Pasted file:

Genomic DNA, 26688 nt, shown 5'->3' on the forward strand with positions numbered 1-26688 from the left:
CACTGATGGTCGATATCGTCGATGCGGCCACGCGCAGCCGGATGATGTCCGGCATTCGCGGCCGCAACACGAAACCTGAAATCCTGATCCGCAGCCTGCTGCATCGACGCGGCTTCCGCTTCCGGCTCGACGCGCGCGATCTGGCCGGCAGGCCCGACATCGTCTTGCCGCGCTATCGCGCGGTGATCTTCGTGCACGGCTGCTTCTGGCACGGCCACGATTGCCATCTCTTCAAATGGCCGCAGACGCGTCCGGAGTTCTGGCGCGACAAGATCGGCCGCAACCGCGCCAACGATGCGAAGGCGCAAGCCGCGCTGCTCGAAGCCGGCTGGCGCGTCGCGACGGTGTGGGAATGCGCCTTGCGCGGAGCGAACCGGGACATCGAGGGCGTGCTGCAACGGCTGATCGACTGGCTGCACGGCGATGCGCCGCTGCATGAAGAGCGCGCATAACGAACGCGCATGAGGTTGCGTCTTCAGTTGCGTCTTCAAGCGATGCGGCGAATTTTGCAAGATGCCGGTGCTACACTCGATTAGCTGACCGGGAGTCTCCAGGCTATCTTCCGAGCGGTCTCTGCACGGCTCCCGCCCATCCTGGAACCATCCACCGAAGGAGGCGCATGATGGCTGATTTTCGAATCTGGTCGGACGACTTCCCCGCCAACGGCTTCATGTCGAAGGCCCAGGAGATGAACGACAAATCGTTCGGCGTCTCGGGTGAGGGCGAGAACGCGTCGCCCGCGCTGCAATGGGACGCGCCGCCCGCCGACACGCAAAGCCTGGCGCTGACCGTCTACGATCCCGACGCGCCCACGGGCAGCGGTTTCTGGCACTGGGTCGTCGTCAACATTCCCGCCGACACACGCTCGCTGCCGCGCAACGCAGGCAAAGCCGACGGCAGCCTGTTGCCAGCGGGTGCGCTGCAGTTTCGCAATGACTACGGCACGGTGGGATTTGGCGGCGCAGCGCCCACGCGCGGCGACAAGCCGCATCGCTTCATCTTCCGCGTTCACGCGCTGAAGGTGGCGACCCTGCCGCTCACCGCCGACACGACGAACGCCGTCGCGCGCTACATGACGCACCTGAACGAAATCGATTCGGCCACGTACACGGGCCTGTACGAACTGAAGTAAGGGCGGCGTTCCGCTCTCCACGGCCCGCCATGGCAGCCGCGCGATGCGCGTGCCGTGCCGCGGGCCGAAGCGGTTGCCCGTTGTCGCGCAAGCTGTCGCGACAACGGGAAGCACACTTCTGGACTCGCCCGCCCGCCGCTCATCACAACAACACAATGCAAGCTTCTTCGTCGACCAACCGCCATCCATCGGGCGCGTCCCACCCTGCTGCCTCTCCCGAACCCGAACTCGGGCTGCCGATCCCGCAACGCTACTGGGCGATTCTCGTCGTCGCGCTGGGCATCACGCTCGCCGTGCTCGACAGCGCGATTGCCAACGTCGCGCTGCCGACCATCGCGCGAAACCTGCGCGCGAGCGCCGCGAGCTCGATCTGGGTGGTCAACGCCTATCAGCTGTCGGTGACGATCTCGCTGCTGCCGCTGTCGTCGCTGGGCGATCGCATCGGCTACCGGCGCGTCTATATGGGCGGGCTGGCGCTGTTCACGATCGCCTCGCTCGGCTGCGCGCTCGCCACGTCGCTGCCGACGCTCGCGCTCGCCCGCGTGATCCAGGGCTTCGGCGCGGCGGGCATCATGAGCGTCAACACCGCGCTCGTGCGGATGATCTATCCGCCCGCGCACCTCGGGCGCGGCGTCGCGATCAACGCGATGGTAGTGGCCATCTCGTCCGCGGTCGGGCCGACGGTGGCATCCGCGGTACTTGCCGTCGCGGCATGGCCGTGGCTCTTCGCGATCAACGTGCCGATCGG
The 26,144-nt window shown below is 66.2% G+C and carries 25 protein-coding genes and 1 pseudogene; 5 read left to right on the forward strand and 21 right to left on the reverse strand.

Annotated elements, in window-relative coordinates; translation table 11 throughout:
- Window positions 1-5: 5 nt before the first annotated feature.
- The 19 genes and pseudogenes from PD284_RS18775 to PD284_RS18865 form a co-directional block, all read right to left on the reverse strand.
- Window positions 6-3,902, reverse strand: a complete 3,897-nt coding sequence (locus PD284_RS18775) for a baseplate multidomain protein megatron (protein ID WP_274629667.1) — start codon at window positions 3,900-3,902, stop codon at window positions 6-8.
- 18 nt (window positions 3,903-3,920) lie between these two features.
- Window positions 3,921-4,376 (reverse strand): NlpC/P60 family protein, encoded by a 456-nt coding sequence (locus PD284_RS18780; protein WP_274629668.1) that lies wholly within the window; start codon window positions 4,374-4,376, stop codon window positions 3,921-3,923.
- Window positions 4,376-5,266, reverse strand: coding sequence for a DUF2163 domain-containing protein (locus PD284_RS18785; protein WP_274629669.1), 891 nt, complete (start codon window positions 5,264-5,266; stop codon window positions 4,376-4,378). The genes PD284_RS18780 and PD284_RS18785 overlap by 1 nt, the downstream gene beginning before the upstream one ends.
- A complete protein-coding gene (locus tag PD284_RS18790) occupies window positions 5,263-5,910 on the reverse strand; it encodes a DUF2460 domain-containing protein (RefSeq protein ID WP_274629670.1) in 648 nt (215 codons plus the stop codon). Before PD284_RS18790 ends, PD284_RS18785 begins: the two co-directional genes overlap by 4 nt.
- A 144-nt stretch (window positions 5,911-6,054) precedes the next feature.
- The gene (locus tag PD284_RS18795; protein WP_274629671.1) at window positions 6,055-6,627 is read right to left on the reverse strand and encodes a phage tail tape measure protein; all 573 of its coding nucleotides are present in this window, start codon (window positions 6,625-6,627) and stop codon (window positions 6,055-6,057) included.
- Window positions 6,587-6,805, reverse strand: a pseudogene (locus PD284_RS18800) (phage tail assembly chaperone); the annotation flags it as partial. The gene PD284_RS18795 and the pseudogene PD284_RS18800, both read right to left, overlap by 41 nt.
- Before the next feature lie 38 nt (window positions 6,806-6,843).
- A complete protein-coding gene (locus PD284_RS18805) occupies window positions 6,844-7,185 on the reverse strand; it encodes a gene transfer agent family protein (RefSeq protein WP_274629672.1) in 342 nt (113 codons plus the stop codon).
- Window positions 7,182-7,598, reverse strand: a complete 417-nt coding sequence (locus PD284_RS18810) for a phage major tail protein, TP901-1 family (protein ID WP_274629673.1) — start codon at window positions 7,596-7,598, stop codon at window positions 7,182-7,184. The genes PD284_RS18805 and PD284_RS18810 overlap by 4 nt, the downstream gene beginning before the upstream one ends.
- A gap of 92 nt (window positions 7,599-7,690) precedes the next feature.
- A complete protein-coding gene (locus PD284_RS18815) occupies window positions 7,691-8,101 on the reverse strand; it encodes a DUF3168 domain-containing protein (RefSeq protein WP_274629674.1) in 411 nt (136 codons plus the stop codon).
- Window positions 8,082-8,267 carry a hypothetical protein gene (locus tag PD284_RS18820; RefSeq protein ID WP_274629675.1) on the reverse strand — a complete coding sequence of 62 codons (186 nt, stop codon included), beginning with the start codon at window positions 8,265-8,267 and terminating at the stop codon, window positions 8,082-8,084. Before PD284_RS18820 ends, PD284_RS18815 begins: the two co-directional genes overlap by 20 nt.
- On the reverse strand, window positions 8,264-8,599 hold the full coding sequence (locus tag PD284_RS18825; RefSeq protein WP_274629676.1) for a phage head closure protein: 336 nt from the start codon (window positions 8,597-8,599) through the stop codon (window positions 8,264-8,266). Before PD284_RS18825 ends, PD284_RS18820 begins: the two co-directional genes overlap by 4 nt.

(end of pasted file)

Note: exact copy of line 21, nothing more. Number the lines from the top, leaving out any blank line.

- On the reverse strand, window positions 8,264-8,599 hold the full coding sequence (locus tag PD284_RS18825; RefSeq protein WP_274629676.1) for a phage head closure protein: 336 nt from the start codon (window positions 8,597-8,599) through the stop codon (window positions 8,264-8,266). Before PD284_RS18825 ends, PD284_RS18820 begins: the two co-directional genes overlap by 4 nt.